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Human need for communication

While working as a special education teacher in 2011 and 2012, Ms Valerene Tan Si Jie came across students with varying degrees of difficulty with speech, language, communication and eating. She wanted to be able to do more to help them.

“I feel that a person’s quality of life decreases drastically if they are unable to eat their favourite food or communicate their thoughts with their loved ones. These abilities are essentially what make us human,” she says.

Knowledge helps

To equip herself with the skills to help people with problems in these areas, she signed up for a two-year Master of Science in Speech and Language Pathology course at the National University of Singapore (NUS) on a Social Service Scholarship.

The Social Service Scholarships offered by the National Council of Social Service require recipients to serve their bonds at social service agencies.

The master’s course, offered jointly by the Yong Loo Lin School of Medicine and the Faculty of Arts and Social Sciences at NUS, was designed for graduates of any discipline who wanted to become speech and language pathologists. Ms Tan had a diploma in early childhood education from Ngee Ann Polytechnic and a degree in special education from Australia’s Flinders University.

“It was a rigorous and fastpaced programme,” she recalls.

“The academic modules were based on a series of Problem-Based Learning (PBL) clinical cases covering swallowing, language, speech, voice and fluency for adults and children.

“The PBL approach supports students’ clinical reasoning and problem-solving skills as they develop a theoretical foundation relevant to clinical issues.”

After graduating from the course, she started work in 2015 as a speech language therapist in the Children Services Division of SPD, an organisation that helps people with disabilities integrate into mainstream society. She works with kids in the Early Intervention Programme for Infants and Children, and her job also includes training caregivers and teachers so that intervention can be conducted both at home and in the classroom.

“Understanding every child and their family dynamics is really important,” she says.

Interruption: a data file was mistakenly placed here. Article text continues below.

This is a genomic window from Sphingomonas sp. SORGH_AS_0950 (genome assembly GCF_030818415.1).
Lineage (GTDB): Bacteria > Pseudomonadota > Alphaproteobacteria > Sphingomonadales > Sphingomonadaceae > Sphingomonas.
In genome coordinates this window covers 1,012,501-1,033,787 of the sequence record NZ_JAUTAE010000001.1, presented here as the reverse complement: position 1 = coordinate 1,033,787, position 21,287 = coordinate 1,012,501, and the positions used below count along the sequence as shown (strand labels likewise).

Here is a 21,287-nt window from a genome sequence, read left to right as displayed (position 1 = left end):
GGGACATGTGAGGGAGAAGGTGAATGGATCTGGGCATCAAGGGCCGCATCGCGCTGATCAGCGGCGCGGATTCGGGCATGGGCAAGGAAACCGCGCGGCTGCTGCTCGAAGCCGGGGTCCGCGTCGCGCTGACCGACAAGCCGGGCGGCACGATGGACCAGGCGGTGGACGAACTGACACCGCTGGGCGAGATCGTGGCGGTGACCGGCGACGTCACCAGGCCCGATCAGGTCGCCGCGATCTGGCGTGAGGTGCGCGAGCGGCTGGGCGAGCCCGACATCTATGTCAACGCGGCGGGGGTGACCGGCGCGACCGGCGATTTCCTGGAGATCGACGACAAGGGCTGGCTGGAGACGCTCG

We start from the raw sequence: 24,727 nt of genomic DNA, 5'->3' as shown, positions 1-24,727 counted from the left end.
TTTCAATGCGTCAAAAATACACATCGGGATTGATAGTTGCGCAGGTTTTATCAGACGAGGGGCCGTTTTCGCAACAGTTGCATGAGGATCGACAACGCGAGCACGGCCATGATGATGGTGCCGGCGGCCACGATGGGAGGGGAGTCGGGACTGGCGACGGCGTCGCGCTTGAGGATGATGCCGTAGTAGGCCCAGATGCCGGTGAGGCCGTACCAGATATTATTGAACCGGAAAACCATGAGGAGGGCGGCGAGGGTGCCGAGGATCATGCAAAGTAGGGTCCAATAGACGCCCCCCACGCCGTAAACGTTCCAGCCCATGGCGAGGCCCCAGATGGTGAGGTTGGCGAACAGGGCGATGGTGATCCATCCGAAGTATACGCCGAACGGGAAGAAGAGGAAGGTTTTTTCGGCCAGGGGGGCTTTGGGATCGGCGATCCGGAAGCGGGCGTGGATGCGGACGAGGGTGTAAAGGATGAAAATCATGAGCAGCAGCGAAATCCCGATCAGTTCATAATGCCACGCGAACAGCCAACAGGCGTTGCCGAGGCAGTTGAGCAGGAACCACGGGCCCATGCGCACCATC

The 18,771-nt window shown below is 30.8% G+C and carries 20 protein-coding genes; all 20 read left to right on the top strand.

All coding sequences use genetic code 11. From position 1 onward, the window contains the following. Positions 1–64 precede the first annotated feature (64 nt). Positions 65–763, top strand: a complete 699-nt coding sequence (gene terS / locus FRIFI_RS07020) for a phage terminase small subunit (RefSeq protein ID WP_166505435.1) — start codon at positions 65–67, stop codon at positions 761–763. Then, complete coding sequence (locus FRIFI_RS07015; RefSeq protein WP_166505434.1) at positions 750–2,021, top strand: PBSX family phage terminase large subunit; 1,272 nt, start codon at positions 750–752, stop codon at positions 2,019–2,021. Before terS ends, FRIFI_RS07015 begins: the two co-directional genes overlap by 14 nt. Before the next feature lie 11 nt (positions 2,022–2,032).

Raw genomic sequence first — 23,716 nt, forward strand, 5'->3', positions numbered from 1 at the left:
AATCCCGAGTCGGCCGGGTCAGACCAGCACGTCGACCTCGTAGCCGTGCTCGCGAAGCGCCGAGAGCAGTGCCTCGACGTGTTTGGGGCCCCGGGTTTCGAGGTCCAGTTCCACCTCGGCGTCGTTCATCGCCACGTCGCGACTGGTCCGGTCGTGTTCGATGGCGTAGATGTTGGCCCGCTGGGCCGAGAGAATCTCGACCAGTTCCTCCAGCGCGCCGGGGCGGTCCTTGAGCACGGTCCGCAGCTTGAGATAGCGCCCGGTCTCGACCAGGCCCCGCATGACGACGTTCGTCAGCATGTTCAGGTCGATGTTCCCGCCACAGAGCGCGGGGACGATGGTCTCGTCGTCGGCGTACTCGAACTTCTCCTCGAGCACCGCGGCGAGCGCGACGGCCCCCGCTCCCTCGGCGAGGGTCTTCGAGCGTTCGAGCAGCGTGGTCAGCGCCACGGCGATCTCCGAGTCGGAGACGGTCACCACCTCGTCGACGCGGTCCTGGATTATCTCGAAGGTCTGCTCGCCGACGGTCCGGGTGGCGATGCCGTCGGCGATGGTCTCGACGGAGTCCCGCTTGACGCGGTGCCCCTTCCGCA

She works closely with other allied professionals like social workers, occupational therapists and physiotherapists to come up with activities parents can do with their children so that they can “experience the joy of progressing together as a family”.

All worth it

Almost two years into the job, the 28-year-old says: “The variation and unpredictability of my job is what I enjoy the most.”

There have been a few unforgettable moments in the course of her work. One involved a child with Autism Spectrum Disorder who was non-verbal. All he used to be able to do was tap his chest to indicate “I want” and did so only for biscuits.

One day, while Ms Tan was reading a book to him and his classmates, she asked, “What is a hat used for?”

The boy took the book from her and put it on his head.

“Yes! Hat is for wearing (on the head),” she exclaimed. “What is a chair used for?”

The boy sat on a picture of a chair.

“I realised that he had more in him than I knew,” says Ms Tan. “I started to tune in to his interests and work on his communication using sentence strips and topic display boards. Now he cannot stop talking, which is so wonderful.”

To those who are thinking of taking the path she has chosen, Ms Tan says: “Keep an open mind when searching for a scholarship. It is not just about finding an agency to fund your studies, but finding one which aligns with your personal aspirations and values.

“If you are seriously considering a career in the social service sector, I encourage you to spend a day with us as a volunteer. Reflect on the experience and if you still feel strongly about the sector and see yourself playing a role in helping someone cope with life’s challenges, do not be afraid to take that leap of faith.”